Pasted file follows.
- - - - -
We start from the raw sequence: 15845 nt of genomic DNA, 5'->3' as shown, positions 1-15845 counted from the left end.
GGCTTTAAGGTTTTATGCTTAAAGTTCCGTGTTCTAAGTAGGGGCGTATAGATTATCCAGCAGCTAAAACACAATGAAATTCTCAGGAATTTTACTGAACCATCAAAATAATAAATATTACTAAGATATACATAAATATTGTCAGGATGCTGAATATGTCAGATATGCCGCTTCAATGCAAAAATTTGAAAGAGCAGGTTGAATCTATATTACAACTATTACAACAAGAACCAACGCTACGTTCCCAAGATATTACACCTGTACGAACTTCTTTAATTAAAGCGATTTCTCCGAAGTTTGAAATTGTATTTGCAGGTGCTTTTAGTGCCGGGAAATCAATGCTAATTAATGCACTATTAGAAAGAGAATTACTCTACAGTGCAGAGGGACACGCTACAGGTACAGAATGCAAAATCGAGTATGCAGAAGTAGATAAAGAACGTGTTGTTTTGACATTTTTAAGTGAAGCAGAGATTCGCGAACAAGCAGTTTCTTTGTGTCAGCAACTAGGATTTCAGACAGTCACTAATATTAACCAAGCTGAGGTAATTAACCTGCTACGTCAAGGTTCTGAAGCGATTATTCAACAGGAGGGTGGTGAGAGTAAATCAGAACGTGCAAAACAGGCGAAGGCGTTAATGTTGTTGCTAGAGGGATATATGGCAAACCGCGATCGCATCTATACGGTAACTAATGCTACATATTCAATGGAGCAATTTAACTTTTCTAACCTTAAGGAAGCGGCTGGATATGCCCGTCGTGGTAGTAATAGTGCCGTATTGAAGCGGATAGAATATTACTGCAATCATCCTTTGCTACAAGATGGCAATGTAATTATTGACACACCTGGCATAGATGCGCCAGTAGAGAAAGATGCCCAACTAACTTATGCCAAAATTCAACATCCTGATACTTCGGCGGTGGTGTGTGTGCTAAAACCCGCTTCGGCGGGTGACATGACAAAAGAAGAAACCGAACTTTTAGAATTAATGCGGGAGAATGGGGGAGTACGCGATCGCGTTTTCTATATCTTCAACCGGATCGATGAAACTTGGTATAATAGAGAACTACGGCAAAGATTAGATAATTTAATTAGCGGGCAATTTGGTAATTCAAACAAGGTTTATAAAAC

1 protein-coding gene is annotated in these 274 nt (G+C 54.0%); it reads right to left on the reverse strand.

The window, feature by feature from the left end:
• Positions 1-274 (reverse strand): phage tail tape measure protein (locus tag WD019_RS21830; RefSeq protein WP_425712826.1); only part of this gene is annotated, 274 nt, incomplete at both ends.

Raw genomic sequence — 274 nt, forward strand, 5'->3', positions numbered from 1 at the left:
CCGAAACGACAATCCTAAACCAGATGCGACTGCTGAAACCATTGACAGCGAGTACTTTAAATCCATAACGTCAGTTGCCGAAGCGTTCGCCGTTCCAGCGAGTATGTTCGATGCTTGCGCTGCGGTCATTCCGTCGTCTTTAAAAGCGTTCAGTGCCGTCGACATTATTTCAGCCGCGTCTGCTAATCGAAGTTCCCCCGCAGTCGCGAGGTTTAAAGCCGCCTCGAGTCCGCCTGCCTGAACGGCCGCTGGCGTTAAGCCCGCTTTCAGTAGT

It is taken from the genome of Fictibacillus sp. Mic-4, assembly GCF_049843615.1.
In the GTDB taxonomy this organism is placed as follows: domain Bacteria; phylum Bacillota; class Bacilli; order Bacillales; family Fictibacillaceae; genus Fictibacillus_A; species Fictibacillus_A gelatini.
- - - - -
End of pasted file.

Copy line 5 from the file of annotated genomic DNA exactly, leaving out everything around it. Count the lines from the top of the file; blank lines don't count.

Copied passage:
• Positions 1-274 (reverse strand): phage tail tape measure protein (locus tag WD019_RS21830; RefSeq protein WP_425712826.1); only part of this gene is annotated, 274 nt, incomplete at both ends.